They say they still can’t see.
I say,
It’s in the arch of my back,
The sun of my smile,
The ride of my breasts,
The grace of my style.
I’m a woman
Phenomenal woman,
That’s me.

Now you understand
Just why my head’s not bowed.
I don’t shout or jump about
Or have to talk real loud.
When you see me passing,
It ought to make you proud.
I say,
It’s in the click of my heels,
The bend of my hair,
the palm of my hand,
The need for my care.
’Cause I’m a woman
Phenomenal woman,
That’s me.

Thursday, April 08, 2010

BlogCarnival: Easter Tradition

RainyDayArt gives us the topic: Easter is April 4, what family traditions do you do for Easter?

Ever since we moved here, we've had a big Easter egg hunt with the kids. We fill nearly 100 plastic eggs with candy (sometimes coins), and before the kids wake up, Jacqueline wanders around our 3 acres to hide them all. As the kids get up, they have to find their baskets in the house, which usually have a few unwrapped candies (jelly beans) and things too big for eggs (a bigger chocolate bunny, some peeps, and webkinz this year).

Then when they're all up, they gather in the kitchen and we give them the low-down: how many eggs they each can find (used to be 25, now the packages of plastic eggs don't come with so many in them so it's down to 21 this year...), where they might be (in the woods, in the house...), etc.... Some years, we've given the younger girls a 5 to 10 minute head start; this year they all took off at once!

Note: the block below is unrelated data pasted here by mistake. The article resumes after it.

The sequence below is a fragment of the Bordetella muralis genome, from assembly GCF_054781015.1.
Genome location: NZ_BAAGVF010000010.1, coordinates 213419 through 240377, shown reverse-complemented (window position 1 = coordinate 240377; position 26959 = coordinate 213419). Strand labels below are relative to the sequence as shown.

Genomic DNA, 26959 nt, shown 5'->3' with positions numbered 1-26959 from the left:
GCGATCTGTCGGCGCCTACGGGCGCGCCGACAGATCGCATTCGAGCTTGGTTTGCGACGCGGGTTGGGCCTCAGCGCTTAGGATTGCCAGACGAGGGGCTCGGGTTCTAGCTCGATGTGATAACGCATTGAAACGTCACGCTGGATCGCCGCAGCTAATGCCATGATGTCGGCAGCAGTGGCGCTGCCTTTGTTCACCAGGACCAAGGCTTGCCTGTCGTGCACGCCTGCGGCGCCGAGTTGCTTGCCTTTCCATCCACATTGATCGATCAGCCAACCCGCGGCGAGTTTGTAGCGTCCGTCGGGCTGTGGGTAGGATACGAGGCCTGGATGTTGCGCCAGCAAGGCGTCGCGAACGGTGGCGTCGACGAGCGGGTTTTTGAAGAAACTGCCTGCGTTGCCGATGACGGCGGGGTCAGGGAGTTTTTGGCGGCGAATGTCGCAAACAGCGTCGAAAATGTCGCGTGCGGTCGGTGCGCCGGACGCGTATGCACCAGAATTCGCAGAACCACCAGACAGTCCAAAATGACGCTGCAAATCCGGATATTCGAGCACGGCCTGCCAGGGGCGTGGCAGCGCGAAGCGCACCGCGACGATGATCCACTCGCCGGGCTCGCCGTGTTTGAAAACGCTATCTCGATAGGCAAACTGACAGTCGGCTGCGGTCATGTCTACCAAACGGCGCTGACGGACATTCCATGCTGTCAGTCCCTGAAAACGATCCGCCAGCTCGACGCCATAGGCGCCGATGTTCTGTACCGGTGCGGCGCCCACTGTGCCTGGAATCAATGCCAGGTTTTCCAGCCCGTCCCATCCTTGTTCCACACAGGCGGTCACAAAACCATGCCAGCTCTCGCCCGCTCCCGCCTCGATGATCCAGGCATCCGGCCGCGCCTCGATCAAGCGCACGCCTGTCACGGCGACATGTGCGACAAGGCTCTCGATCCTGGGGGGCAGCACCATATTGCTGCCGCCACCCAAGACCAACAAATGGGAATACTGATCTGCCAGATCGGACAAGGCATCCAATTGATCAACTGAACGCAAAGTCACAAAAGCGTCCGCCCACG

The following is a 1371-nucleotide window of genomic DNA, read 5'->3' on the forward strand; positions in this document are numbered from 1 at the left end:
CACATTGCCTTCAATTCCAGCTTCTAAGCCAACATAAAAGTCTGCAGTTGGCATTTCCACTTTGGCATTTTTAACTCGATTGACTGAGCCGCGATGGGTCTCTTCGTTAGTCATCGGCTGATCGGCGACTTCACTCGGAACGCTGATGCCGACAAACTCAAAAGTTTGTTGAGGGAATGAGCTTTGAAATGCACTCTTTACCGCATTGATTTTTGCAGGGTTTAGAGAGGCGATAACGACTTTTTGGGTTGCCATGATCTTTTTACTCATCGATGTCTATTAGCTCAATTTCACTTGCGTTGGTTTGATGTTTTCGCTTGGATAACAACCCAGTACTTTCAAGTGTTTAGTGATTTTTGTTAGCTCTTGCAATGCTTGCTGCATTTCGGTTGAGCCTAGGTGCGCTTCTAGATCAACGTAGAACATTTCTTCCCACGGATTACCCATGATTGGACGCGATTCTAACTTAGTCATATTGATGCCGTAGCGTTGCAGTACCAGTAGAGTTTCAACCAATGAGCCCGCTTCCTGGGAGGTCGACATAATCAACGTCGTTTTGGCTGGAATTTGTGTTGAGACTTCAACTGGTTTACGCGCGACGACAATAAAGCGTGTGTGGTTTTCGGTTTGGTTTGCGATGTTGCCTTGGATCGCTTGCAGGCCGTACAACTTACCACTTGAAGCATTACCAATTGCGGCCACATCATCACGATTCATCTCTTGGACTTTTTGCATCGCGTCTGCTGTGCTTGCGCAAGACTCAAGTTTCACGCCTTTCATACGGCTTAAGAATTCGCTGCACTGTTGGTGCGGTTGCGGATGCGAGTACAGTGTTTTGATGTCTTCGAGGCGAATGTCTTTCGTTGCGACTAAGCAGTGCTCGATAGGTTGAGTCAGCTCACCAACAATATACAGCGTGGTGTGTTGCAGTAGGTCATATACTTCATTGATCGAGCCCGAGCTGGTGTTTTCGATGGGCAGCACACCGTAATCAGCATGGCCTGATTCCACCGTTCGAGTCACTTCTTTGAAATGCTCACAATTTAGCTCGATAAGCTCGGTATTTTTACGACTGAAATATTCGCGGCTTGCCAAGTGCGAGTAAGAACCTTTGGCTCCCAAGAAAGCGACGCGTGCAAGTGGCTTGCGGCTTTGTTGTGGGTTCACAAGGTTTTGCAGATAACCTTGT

Some years, there has still been snow on the ground (as you can see in the photo above), and one year, the snow was so deep, we postponed it until June! XD (It was the earliest time we could find the time when the weather was nice enough!) This year was perfect for it! ^-^

Friday, April 02, 2010

Stupid Anxiety *kicks*

I can't believe how long it's been since I posted here...

I'm not perfect. No one is. I am trying my best though. And that's true of everyone. Sometimes it gets hard to remember that. That everyone is doing their best. We all have past experiences that affect how we react to things. We're all doing the best that we can with what we've been handed in life. Sometimes things don't turn out how you planned, and you deal with that as best as you know how.